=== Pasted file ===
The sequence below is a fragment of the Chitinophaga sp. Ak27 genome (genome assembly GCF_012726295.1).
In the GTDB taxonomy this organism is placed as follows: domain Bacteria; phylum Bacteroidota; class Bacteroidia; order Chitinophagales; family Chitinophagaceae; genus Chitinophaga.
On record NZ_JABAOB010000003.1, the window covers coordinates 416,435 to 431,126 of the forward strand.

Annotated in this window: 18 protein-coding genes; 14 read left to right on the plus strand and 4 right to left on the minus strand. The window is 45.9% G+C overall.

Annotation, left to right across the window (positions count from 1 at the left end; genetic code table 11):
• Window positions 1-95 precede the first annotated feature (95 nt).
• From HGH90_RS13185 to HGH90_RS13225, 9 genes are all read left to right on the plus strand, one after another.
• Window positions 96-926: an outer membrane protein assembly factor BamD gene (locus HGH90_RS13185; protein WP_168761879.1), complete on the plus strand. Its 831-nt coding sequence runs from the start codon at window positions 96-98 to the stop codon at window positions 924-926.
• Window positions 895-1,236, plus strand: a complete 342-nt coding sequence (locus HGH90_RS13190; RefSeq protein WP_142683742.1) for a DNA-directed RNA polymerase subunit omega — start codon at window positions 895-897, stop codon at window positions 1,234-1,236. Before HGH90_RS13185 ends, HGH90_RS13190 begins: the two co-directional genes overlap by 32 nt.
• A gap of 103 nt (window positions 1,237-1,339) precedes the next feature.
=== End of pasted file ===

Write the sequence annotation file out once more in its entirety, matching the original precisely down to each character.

The sequence below is a fragment of the Chitinophaga sp. Ak27 genome (genome assembly GCF_012726295.1).
In the GTDB taxonomy this organism is placed as follows: domain Bacteria; phylum Bacteroidota; class Bacteroidia; order Chitinophagales; family Chitinophagaceae; genus Chitinophaga.
On record NZ_JABAOB010000003.1, the window covers coordinates 416,435 to 431,126 of the forward strand.

Annotated in this window: 18 protein-coding genes; 14 read left to right on the plus strand and 4 right to left on the minus strand. The window is 45.9% G+C overall.

Annotation, left to right across the window (positions count from 1 at the left end; genetic code table 11):
• Window positions 1-95 precede the first annotated feature (95 nt).
• From HGH90_RS13185 to HGH90_RS13225, 9 genes are all read left to right on the plus strand, one after another.
• Window positions 96-926: an outer membrane protein assembly factor BamD gene (locus HGH90_RS13185; protein WP_168761879.1), complete on the plus strand. Its 831-nt coding sequence runs from the start codon at window positions 96-98 to the stop codon at window positions 924-926.
• Window positions 895-1,236, plus strand: a complete 342-nt coding sequence (locus HGH90_RS13190; RefSeq protein WP_142683742.1) for a DNA-directed RNA polymerase subunit omega — start codon at window positions 895-897, stop codon at window positions 1,234-1,236. Before HGH90_RS13185 ends, HGH90_RS13190 begins: the two co-directional genes overlap by 32 nt.
• A gap of 103 nt (window positions 1,237-1,339) precedes the next feature.